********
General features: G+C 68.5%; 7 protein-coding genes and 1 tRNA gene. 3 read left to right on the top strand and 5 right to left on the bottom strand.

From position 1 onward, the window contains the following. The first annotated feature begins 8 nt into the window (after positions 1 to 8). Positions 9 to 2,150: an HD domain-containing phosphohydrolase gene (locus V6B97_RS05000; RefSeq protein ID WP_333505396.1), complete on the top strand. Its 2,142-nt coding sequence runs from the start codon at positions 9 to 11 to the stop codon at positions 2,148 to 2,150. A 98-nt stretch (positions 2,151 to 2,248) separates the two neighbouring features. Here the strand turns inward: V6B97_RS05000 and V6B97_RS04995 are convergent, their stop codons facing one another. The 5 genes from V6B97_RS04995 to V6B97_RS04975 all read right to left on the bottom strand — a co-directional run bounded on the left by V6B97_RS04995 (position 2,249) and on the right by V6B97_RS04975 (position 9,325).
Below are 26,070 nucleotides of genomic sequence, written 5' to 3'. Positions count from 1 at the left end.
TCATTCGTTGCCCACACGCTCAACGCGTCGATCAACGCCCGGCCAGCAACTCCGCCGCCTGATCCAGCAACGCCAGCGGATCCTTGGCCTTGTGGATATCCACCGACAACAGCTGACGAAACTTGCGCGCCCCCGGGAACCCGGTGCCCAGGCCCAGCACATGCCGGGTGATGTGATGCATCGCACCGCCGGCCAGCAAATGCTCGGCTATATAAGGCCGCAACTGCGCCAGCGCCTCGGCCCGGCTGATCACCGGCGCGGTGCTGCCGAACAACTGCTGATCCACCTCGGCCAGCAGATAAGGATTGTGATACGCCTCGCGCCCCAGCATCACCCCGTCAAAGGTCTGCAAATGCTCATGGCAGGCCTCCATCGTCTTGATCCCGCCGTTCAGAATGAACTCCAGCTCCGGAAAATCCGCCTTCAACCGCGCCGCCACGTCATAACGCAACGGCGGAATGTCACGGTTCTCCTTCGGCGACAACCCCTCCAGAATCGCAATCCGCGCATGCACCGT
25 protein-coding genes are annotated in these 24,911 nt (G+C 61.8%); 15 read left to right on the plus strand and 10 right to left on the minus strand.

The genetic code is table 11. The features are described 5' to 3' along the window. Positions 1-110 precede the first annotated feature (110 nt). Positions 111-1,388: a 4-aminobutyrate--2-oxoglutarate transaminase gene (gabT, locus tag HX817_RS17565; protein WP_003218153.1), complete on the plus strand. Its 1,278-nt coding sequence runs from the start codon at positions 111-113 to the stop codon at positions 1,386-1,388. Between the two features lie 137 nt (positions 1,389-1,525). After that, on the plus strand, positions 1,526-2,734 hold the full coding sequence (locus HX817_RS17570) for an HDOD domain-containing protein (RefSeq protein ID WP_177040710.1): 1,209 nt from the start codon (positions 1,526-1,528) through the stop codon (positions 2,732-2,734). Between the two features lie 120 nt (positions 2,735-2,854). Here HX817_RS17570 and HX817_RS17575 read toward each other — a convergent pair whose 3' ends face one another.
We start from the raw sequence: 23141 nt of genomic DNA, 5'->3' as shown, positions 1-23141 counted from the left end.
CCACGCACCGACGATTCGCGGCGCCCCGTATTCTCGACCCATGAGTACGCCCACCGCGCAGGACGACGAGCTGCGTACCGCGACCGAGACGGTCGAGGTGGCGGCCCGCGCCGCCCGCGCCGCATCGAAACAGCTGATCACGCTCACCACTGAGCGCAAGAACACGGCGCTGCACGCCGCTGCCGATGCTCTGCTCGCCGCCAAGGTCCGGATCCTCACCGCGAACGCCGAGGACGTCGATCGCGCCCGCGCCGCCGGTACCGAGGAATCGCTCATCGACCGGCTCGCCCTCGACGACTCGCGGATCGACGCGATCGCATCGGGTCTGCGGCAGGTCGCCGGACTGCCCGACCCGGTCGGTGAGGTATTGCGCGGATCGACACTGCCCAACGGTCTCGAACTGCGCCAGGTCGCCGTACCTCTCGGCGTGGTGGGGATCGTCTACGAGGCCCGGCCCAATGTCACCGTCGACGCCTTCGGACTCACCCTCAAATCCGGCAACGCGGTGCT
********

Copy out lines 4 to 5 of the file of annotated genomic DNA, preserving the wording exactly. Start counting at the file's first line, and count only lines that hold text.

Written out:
TCATTCGTTGCCCACACGCTCAACGCGTCGATCAACGCCCGGCCAGCAACTCCGCCGCCTGATCCAGCAACGCCAGCGGATCCTTGGCCTTGTGGATATCCACCGACAACAGCTGACGAAACTTGCGCGCCCCCGGGAACCCGGTGCCCAGGCCCAGCACATGCCGGGTGATGTGATGCATCGCACCGCCGGCCAGCAAATGCTCGGCTATATAAGGCCGCAACTGCGCCAGCGCCTCGGCCCGGCTGATCACCGGCGCGGTGCTGCCGAACAACTGCTGATCCACCTCGGCCAGCAGATAAGGATTGTGATACGCCTCGCGCCCCAGCATCACCCCGTCAAAGGTCTGCAAATGCTCATGGCAGGCCTCCATCGTCTTGATCCCGCCGTTCAGAATGAACTCCAGCTCCGGAAAATCCGCCTTCAACCGCGCCGCCACGTCATAACGCAACGGCGGAATGTCACGGTTCTCCTTCGGCGACAACCCCTCCAGAATCGCAATCCGCGCATGCACCGT
25 protein-coding genes are annotated in these 24,911 nt (G+C 61.8%); 15 read left to right on the plus strand and 10 right to left on the minus strand.